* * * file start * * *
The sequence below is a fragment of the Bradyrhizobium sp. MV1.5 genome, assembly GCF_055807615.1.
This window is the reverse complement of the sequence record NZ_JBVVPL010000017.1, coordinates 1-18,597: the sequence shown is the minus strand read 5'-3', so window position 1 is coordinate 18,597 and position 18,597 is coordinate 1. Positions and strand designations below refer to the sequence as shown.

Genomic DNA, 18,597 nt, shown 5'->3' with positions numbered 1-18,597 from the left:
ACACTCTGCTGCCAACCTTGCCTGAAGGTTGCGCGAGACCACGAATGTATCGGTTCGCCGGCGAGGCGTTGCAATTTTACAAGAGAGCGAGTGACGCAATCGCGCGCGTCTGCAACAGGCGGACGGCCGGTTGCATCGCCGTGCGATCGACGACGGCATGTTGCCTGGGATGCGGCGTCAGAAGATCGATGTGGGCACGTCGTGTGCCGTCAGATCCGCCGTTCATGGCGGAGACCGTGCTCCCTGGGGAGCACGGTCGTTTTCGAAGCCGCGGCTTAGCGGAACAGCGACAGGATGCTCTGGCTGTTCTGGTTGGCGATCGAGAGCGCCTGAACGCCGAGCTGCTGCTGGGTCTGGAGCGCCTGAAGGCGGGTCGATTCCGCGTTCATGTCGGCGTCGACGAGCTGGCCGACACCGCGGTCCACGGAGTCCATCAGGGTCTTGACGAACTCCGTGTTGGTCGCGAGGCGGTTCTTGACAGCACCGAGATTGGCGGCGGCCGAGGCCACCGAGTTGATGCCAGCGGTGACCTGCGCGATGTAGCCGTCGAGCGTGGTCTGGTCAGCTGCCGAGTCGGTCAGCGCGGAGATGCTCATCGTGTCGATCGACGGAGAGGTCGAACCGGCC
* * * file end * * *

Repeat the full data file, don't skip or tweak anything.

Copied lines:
The sequence below is a fragment of the Bradyrhizobium sp. MV1.5 genome, assembly GCF_055807615.1.
This window is the reverse complement of the sequence record NZ_JBVVPL010000017.1, coordinates 1-18,597: the sequence shown is the minus strand read 5'-3', so window position 1 is coordinate 18,597 and position 18,597 is coordinate 1. Positions and strand designations below refer to the sequence as shown.

Genomic DNA, 18,597 nt, shown 5'->3' with positions numbered 1-18,597 from the left:
ACACTCTGCTGCCAACCTTGCCTGAAGGTTGCGCGAGACCACGAATGTATCGGTTCGCCGGCGAGGCGTTGCAATTTTACAAGAGAGCGAGTGACGCAATCGCGCGCGTCTGCAACAGGCGGACGGCCGGTTGCATCGCCGTGCGATCGACGACGGCATGTTGCCTGGGATGCGGCGTCAGAAGATCGATGTGGGCACGTCGTGTGCCGTCAGATCCGCCGTTCATGGCGGAGACCGTGCTCCCTGGGGAGCACGGTCGTTTTCGAAGCCGCGGCTTAGCGGAACAGCGACAGGATGCTCTGGCTGTTCTGGTTGGCGATCGAGAGCGCCTGAACGCCGAGCTGCTGCTGGGTCTGGAGCGCCTGAAGGCGGGTCGATTCCGCGTTCATGTCGGCGTCGACGAGCTGGCCGACACCGCGGTCCACGGAGTCCATCAGGGTCTTGACGAACTCCGTGTTGGTCGCGAGGCGGTTCTTGACAGCACCGAGATTGGCGGCGGCCGAGGCCACCGAGTTGATGCCAGCGGTGACCTGCGCGATGTAGCCGTCGAGCGTGGTCTGGTCAGCTGCCGAGTCGGTCAGCGCGGAGATGCTCATCGTGTCGATCGACGGAGAGGTCGAACCGGCC